Secondly, and let's not beat about the bush ( pun entirely intentional ) the movie is positively dripping dark Gothic sexuality. Not that is has any sex scenes per se ( though there is the least erotic lovemaking scene between the heroine, Rosaleen's, parents at one point ), but it's a Freudian orgy. Sensuality swamps practically every scene, and though it has been known for me to over-analyse a tad ;) it's hard to resist the urge to intermittently shout out "ooh, lipstick as a labia metaphor!" or "That tree has a phallus!" ( which is why I stopped watching films with my parents decades ago... I think I was embarrassing them.)
"Oh come ON Mum !!!! The tree quite obviously has a penis!!" "I think I'll go make a pot of tea now..."
Like the much later "Ginger Snaps" lycanthropy is pretty much a metaphor for sexual awakening, however, here the nature of the beast is firmly rooted in seduction. Even the walks in the mist-shrouded forests bring a quickening of the pulse that can't always be attributed to unease.
Possibly my fascination for this collection of stories within a story comes from seeing it for the first time when sexuality was foremost in my own mind. That said, it is classified as a horror movie and has a couple of impressive wolf transformations that haven't aged too badly, though they distracted me from my preferred focus of the Gothic ambiance. In my world Beauty and the Beast wouldn't have been totally ruined by the Beast becoming yet another bland Prince, and the happy couple would have embraced their attraction and maybe popped out a few puppies or something. But then I would have preferred Beauty to have not been put off by her beau having a bit of extra fur on him. Likewise, when the wronged 'witch' in one of the tales exposes the vile aristocracy for the savage beasts they truly are, and thereby commanding the respect she deserved, then I, for one, cheered her on.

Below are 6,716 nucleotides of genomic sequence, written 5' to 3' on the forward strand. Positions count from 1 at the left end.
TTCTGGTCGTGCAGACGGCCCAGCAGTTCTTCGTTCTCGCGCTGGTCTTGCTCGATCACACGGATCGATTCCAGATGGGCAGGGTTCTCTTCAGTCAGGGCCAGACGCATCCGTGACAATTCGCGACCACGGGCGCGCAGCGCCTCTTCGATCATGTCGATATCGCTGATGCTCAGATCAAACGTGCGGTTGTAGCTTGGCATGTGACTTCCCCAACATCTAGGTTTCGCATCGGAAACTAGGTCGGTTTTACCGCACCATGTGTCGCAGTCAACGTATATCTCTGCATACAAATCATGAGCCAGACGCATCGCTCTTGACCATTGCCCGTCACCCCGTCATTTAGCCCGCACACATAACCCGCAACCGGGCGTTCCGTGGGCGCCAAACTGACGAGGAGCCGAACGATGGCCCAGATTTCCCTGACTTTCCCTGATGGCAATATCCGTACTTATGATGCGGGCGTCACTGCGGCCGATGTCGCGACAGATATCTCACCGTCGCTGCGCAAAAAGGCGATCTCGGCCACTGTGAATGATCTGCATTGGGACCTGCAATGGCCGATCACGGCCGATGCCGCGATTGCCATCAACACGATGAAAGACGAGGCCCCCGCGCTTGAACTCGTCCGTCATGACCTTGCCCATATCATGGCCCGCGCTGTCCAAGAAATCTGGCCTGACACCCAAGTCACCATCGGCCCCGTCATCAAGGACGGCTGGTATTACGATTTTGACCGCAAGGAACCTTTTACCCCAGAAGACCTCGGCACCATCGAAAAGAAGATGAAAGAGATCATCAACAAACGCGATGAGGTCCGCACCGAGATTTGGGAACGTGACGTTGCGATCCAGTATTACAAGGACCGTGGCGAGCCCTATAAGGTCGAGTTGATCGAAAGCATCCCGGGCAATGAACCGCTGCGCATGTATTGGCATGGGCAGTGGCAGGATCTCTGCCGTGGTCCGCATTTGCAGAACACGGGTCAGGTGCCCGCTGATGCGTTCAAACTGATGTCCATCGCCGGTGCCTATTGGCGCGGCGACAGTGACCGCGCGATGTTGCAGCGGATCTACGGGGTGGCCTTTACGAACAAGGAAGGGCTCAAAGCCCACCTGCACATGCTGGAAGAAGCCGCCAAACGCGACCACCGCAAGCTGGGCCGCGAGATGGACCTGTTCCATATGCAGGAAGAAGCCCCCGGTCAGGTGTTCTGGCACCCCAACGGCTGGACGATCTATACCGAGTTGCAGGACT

If I were to have one criticism it would be this : the movie is often interpreted as having a feminist bias, with the men all being portrayed as beasts in disguise, cruel brutes, or seducers. Whilst I can see why a confused and blossoming pubescent girl may see things this way it's only balanced by a quote from Rosaleen's mother that goes, "It there's a beast in men it meets it's match in women too."
Things this film has taught me? 1) If his eyebrows meet in the middle and he speaks with an accent then he wants in her pants. And 2) "My, what big teeth......." leads exactly where you'd expect it to.
Some fabulous little performances all round, but you don't really watch it for the Oscar winning acting. Give it a go, you might actually like it if you have a taste for the quirky with a slight under-taste of perverse.
*** This review may contain spoilers ***
The one main reason why I wanted to see this is because I have seen it
compared very regularly to a similar (but less arthousey) movie Ginger
Snaps. After watching this I can see why. Both of them use lycanthropy
as a metaphor for growing up. When I compare both I don't know which I
prefer, mainly because both use completely different methods of getting